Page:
Research Summary

Research Summary

Dr. Tecilazich’s research aims to identify the mechanisms efficient in the repair of microvessels in diabetes. This interest developed during his clinical training in Endocrinology-Metabolism when he became intrigued by the observation that often the onset and evolution of diabetic complications could not be predicted by the known risk factors (glycemic control, co-morbidities, and other clinically measurable variables). He started to develop the hypothesis that patients carried hidden contributors to a “favorable” or “unfavorable” milieu. The possibility of identifying, measuring, and potentially modifying such contributors could permit the development biomarkers of risk, as well as targets for new drugs.

Currently, his research projects are geared toward understanding the mechanism through which a discrete subpopulation of circulating monocytes, known as “patrollers,” protects retinal microvessels in diabetes. The data that he has generated with Dr. Mara Lorenzi strongly support the concept that patrollers may be an endogenous system that delivers protection and healing to the endothelium, and suggest that these beneficial activities are delivered during leukostasis – a phenomenon observed in the retinal vessels of rodents after short duration of diabetes, and characterized by an increased number of white blood cells firmly adherent to the vascular endothelium. Their data now propose the next question: how to patrollers exert protection.

Selected Publications

Tellechea A, Leal EC, Kafanas A, Auster ME, Kuchibhotla S, Ostrovsky Y, Tecilazich F, Baltzis D, Zheng Y, Carvalho E, Zabolotny JM, Weng Z, Petra A, Patel A, Panagiotidou S, Pradhan-Nabzdyk L, Theoharides TC, Veves A. Mast Cells Regulate Wound Healing in Diabetes. Diabetes. 2016 Jul;65(7):2006-19.

Tecilazich F, Feke GT, Mazzantini S, Sobrin L, Lorenzi M. Defective Myogenic Response of Retinal Vessels Is Associated With Accelerated Onset of Retinopathy in Type 1 Diabetic Individuals. Invest Ophthalmol Vis Sci. 2016 Apr;57(4):1523-9.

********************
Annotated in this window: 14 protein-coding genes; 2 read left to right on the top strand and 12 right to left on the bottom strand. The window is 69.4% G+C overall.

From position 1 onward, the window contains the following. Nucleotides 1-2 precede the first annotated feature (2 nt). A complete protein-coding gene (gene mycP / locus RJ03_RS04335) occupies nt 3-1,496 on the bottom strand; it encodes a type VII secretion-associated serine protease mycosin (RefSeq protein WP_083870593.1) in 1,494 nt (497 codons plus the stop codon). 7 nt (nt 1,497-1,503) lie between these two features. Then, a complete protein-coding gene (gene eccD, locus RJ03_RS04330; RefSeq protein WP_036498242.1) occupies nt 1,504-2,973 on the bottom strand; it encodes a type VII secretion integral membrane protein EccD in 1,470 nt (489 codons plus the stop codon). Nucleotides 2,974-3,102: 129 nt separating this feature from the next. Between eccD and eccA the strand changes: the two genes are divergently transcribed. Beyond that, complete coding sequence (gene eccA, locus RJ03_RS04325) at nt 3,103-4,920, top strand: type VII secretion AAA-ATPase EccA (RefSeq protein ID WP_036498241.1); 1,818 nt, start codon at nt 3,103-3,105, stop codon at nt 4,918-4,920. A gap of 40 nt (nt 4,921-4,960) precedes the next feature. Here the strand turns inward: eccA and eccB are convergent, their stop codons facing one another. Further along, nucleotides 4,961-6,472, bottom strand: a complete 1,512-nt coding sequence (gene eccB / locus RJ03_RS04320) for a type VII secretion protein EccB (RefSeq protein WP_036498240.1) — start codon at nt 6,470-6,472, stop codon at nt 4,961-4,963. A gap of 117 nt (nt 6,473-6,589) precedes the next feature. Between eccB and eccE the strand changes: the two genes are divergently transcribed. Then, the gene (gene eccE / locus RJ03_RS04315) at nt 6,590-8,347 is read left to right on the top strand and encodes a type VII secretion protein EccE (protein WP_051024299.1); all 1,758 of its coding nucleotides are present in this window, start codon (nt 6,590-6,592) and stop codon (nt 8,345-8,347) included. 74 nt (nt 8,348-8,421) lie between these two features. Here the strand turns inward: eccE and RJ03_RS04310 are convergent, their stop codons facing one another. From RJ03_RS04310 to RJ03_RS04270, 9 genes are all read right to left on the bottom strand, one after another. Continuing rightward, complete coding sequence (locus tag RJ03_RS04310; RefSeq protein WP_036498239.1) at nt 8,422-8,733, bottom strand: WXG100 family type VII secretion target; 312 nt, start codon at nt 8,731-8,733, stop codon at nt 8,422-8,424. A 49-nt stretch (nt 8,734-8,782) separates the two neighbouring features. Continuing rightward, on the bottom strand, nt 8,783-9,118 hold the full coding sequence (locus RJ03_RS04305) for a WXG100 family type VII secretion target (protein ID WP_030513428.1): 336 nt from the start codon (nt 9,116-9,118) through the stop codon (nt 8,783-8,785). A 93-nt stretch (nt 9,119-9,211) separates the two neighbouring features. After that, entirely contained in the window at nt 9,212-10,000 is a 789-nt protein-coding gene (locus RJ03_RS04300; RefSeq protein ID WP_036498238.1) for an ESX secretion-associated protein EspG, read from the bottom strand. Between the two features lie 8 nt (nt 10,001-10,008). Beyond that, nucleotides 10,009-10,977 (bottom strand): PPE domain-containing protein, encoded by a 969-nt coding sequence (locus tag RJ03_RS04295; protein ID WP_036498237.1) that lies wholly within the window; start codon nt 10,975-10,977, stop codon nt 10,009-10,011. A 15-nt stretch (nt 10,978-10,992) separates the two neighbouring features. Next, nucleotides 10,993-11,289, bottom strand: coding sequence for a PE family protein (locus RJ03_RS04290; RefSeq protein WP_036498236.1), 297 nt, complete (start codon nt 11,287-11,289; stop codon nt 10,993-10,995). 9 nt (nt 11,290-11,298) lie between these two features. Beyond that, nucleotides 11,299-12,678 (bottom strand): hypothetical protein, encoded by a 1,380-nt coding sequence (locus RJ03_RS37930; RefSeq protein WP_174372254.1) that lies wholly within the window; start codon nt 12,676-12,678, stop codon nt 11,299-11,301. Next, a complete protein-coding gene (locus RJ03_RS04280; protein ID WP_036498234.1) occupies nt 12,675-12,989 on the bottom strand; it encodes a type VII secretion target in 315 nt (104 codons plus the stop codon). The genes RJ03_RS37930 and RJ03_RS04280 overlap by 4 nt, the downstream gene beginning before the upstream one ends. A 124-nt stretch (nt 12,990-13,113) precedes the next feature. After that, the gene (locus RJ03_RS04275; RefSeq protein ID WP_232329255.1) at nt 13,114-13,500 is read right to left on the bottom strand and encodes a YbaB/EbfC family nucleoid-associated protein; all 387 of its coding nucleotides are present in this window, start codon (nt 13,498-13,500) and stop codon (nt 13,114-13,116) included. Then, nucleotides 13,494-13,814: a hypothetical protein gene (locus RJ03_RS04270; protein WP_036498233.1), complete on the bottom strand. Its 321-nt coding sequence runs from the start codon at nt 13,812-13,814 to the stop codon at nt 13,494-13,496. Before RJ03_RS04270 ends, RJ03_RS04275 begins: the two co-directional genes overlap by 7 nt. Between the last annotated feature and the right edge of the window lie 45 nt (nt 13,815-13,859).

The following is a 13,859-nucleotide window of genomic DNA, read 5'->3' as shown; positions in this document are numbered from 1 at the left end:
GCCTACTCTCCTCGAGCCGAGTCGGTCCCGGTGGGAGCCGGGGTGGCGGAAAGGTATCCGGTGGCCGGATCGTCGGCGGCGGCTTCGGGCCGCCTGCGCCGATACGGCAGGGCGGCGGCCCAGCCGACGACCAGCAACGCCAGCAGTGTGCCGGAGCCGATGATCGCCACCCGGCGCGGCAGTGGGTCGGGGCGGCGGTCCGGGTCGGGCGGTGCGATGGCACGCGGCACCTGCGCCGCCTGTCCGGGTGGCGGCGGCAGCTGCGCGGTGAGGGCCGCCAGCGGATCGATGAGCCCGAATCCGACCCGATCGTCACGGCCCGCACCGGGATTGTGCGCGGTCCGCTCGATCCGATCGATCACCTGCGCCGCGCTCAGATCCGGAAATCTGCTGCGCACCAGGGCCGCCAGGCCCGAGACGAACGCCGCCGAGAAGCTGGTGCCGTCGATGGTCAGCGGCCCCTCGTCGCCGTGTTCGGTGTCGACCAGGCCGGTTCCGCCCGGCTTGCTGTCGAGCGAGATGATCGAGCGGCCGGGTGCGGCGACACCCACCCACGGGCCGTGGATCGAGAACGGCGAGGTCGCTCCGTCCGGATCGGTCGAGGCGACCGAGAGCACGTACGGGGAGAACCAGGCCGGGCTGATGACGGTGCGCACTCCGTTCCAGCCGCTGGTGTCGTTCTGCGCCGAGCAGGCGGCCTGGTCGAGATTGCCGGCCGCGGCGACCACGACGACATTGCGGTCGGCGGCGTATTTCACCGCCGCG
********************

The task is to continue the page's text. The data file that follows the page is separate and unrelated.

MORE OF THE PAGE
Tecilazich F, Dinh T, Pradhan-Nabzdyk L, Leal E, Tellechea A, Kafanas A, Gnardellis C, Magargee ML, Dejam A, Toxavidis V, Tigges JC, Carvalho E, Lyons TE, Veves A. Role of endothelial progenitor cells and inflammatory cytokines in healing of diabetic foot ulcers. PLoS One. 2013;8(12):e83314.

Tecilazich F, Dinh T, Lyons T. E, Julie G, Villafuerte R, Sampanis C, Charalambos G, Chun Z,Veves  A.  Mitochondrial Dysfunction  in  Diabetic  Patients  With  Neuropathy  and  Peripheral Arterial Disease. J Vasc Surg 2013;57:997-1005

Tecilazich F,* Dinh T,* Kafanas A, Doupis J, Gnardellis C. Leal EC, Tellechea A, Pradhan L, Lyons  TE,  Giurini JM,  Veves  A.  Mechanisms Involved in the  Development and Healing of Diabetic Foot  Ulceration. Diabetes. 2012  Nov;  61(11):2937-47 *equal contribution as  first authors

Biosketch

Education

2003: MD, University of Trieste Medical School, Italy

2017 (expected): PhD, University of Trieste Medical School, Italy

Postgraduate Training

2003-2008: Resident, Endocrinology and Metabolic Diseases, University of Verona, Italy

2008-2009: Clinical Specialist, Endocrinology and Metabolic Diseases, University of Verona, Italy

2009-2012: Research Fellow, Microcirculation Laboratory and Joslin-Beth Israel Deaconess Foot Center, Harvard Medical School

2012-2015: Senior Research Fellow, Schepens Eye Research Institute of Mass. Eye and Ear, Harvard Medical School

Honors

2011: Young Investigator Travel Grant Award, American Diabetes Association